I would like to invite anyone who will be near the fingerlakes region of
New York to our upcoming Light in Winter Festival.
The Cornell Symphony Orchestra will be featured in the finale Light in
Winter by performing Roberto Sierra's Anillos featuring Tim Feeney.
This concert will feature the video work by Jim Bell and his students from
Astronomy department. Many were not able to see the performance in October
11, 2008 due to limited availability of seating in Bailey Hall.
See you at the concert.
Here is more info on the concert.
*The Music of the Spheres*
A musical tour of the universe through philosophy and science
Sunday, January 25, 2009
4:30pm-6:00pm Bailey Hall, Cornell University, $20/$15
Sponsored by Chemung Canal Trust Company
The Music of the Spheres is an ancient philosophical concept
that looks at proportions in the movements of celestial
bodies; the Sun, Moon, and planets as a form of music.
It's more a mathematical, rather than an audible, concept.
Originated by the 5th-century mathematician Pythagoras, the
ideas were part of the philosophical life in the 16th and
17th centuries. According to astronomer Johannes Kepler,
the connection between geometry, cosmology, astrology,
harmonics, and music is through the Music of the Spheres.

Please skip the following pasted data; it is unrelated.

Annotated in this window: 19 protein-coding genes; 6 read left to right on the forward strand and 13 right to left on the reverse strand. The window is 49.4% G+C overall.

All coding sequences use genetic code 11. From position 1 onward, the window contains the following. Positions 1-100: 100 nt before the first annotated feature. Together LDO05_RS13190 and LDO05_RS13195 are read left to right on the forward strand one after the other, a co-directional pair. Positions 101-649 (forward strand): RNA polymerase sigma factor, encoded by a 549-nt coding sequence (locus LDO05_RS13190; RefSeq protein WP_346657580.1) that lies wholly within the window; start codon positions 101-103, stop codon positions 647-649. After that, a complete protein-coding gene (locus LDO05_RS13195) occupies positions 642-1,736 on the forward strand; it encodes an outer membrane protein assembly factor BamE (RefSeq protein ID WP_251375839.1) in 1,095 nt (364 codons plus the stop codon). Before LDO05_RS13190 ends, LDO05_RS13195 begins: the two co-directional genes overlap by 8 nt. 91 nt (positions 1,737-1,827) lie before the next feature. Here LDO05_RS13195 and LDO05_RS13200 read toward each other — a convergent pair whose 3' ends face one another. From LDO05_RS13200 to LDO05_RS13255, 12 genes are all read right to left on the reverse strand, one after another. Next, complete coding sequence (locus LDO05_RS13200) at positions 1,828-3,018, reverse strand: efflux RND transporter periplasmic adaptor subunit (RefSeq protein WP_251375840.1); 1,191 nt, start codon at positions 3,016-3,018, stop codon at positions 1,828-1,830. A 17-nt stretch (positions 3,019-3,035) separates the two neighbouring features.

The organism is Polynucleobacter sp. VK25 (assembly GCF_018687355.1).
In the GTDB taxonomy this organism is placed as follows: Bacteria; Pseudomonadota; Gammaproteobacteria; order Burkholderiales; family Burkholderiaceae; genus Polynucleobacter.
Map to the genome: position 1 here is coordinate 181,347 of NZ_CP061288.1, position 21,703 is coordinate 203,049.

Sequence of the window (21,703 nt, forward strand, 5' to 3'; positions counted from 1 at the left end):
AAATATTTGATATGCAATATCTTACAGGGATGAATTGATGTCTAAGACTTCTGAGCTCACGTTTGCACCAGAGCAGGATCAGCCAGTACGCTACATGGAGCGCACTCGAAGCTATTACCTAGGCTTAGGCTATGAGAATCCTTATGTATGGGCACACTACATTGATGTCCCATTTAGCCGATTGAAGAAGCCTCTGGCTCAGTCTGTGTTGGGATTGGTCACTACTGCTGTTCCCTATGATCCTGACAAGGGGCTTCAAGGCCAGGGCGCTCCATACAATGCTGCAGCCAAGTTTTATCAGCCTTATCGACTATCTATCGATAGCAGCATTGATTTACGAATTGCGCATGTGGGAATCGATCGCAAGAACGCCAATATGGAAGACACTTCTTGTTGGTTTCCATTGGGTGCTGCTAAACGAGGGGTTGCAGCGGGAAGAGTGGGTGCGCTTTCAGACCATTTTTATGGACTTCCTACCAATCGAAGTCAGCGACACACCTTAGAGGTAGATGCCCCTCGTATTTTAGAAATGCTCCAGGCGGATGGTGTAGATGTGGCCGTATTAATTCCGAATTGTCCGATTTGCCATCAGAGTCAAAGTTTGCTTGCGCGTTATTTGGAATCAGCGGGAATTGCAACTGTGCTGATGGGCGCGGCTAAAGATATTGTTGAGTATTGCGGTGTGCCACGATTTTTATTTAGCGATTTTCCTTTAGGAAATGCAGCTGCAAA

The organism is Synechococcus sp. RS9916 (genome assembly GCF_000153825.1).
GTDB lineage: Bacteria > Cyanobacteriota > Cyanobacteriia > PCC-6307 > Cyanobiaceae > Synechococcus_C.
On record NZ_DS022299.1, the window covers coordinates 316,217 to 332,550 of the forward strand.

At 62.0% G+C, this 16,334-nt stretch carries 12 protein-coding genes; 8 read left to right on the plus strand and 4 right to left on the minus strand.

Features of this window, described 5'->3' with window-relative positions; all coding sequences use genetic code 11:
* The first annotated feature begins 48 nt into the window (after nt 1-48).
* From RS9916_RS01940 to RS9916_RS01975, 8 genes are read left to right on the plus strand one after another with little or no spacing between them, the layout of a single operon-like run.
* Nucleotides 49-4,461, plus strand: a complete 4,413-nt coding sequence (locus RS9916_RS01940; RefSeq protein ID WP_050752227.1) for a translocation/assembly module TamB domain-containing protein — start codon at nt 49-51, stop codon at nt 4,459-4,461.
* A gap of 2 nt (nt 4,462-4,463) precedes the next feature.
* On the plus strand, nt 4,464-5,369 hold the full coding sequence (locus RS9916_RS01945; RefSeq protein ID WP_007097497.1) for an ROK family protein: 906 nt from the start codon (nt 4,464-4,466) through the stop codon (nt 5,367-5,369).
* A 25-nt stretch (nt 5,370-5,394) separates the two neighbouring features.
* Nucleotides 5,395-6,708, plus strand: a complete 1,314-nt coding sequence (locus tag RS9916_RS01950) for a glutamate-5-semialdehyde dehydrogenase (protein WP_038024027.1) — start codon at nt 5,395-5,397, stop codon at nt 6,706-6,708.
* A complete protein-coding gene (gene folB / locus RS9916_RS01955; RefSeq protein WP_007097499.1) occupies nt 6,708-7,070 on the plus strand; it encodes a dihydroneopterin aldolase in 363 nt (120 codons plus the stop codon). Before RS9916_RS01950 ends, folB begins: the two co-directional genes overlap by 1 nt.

It was thought that the Sun, Moon, and planets revolved
around the Earth, and their spheres were thought to form
the ratios of pure musical intervals, creating musical
harmony. Johannes Kepler used the concept of the music of
the spheres in his Harmonices Mundi in 1619, relating
astrology and harmonics.
The composer Christopher Simpson did the same in his concert
work, *The Monthes, *performed by the Frogwork Consort.
Astronomer Joseph Burns explores the wonders of the cosmos
by focusing on the planet Saturn, whose magnificent rings
and huge scale have been captured in new images by the
Cassini spacecraft. Then, award-winning composer Roberto
Sierra and the Cornell Orchestra, led by Chris Younghoon
Kim, team up in a performance of a commissioned piece to
honor the Year of Astronomy, and specifically, the magnificent
images of Saturn.
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